After finishing my bachelor in Molecular Life Science I studied at the University of Vermont for one semester and continued with my Masters in Molecular Life Science at the Radboud University in Nijmegen. During my master I did two research internships, starting at the Department of Pathology at the Radboud UMC Nijmegen where I worked on microRNAs. My second internship was performed at the Signal Transduction Laboratory of Julian Downward in the London Research Institute, working on PI3K signaling. In november I started in the lab of Jacqueline Jacobs focusing on the role of methylation in the telomere damage response.

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Marco Simonetta

Postdoctoral Fellow

Experience

I obtained my PhD in Dr. Andrea Musacchio's lab at the European Institute of Oncology in Milan, where I studied the autocatalytic mechanism and kinetics of Mad2 activation in vitro, which is required to sustain the mitotic checkpoint signaling during metaphase.
From 2009 to 2012, I worked in Dr. David Toczyski's lab at UCSF, where, using yeast as model, I developed a Ligase Trapping technology, which allowed the identification of novel ubiquitination substrates by LC-MS/MS analysis.
In Dr. Jacqueline Jacobs' lab, my aim is to perform a genome-wide screen for telomere regulators and study their possible roles in human cancer.

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Zeliha Yalcin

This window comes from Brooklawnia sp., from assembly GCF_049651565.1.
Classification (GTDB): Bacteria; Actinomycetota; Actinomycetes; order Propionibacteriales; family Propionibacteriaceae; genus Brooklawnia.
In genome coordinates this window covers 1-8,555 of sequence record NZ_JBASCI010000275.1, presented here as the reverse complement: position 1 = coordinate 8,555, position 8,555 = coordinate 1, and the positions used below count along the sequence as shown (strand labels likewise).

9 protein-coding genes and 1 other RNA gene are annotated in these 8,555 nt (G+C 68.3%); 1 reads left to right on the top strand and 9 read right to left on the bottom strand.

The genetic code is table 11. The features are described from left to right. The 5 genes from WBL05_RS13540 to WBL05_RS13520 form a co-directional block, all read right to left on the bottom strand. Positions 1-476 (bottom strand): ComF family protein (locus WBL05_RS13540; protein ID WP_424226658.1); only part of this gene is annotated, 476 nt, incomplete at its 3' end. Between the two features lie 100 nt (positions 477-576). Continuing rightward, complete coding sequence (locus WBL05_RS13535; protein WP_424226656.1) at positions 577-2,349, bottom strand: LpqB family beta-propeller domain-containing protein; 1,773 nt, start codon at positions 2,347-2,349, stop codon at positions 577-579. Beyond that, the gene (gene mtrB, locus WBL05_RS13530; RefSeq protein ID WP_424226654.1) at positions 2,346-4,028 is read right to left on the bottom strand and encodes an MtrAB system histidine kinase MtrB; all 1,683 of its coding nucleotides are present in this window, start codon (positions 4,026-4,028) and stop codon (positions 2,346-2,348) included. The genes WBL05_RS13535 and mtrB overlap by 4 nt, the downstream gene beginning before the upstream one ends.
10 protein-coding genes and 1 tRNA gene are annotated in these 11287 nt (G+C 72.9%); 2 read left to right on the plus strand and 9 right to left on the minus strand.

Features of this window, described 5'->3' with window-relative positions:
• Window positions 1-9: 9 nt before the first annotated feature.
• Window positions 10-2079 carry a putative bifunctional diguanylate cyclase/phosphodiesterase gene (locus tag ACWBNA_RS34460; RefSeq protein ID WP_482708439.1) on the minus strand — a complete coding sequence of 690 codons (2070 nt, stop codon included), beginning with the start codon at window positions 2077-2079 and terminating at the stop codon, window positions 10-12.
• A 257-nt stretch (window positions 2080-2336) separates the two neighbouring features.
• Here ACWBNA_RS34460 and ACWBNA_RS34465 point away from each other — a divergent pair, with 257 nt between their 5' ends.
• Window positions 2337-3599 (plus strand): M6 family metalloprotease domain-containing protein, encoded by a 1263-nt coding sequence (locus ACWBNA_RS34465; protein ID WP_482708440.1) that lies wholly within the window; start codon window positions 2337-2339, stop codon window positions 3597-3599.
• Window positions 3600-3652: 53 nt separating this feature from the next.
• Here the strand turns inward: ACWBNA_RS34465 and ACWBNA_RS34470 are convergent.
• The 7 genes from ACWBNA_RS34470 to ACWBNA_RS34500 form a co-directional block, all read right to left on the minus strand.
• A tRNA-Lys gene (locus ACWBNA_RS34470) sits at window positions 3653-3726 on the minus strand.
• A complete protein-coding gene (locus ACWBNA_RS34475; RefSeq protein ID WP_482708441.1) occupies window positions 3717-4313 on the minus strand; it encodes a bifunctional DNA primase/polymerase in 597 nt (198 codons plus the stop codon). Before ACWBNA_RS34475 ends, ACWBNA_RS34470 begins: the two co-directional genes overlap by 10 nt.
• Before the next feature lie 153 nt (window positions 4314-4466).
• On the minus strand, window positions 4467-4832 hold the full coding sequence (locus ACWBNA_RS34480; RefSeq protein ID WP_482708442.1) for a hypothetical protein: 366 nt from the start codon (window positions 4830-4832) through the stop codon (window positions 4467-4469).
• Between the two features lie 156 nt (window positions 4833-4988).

Ph.D. student

Experience

I am Zeliha and I did a Master in Biomolecular Sciences at the Vrije Universiteit (VU) in Amsterdam. My first internship was at the Netherlands Cancer Institute (NKI) in the group of Huib Ovaa, where I characterized and inhibited deubiquitinating enzymes in Trypanosoma brucei. My second internship was at the Leiden University Medical Center in the group of Marjolein Kikkert, where I studied the function of conserved cysteines in Equine arteritis virus non-structural protein 2.

In December 2012, I joined the lab of Jacqueline Jacobs as a PhD student, where I work on ubiquitination in the telomere damage response.

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Serrat, Judit

Judit Serrat

Technician

Experience

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Research updates View All Updates

  • PhD fellowship from Boehringer Ingelheim Fonds

    Inge de Krijger was awarded a highly competitive PhD fellowship from Boehringer Ingelheim Fonds. Starting October 1st, 2013 this fellowship will support 2 years of her PhD studies on the role of methylation in the telomere damage response.

  • We are looking for highly motivated and talented postdocs to join us. Please check our vacancies web page or directly email Jacqueline Jacobs with your motivation letter, CV, list of publications and contact details of at least 2 referees.

Key publications View All Publications

  • DNA-damage response and repair activities at uncapped telomeres depend on RNF8

    Nat Cell Biol. 2011; 13: 1139-45

    Peuscher MH, Jacobs JJ.

    link to PubMed
  • MAD2L2 controls DNA repair at telomeres and DNA breaks by inhibiting 5' end resection.

    Nature. 2015 May 28

    Boersma V, Moatti N, Segura-Bayona S, Peuscher MH, van der Torre J, Wevers BA, Orthwein A, Durocher D, Jacobs JJ.

    Link to PubMed
 
 

Recent publications View All Publications

  • PARP1 Links CHD2-Mediated Chromatin Expansion and H3.3 Deposition to DNA Repair by Non-homologous End-Joining.

    Mol Cell. 2016 Feb 18

    Luijsterburg MS, de Krijger I, Wiegant WW, Shah RG, Smeenk G, de Groot AJ, Pines A, Vertegaal AC, Jacobs JJ, Shah GM, van Attikum H.

    link to PubMed
  • Loss of telomere protection: consequences and opportunities

    Front Oncol. 2013; 3: 88

    Jacobs, JJ

    link to PubMed
 

Contact

  • Office manager

    Karin Hageman

  • E-mail

    k.hageman@nki.nl

  • Telephone Number

    +31 20 512 2099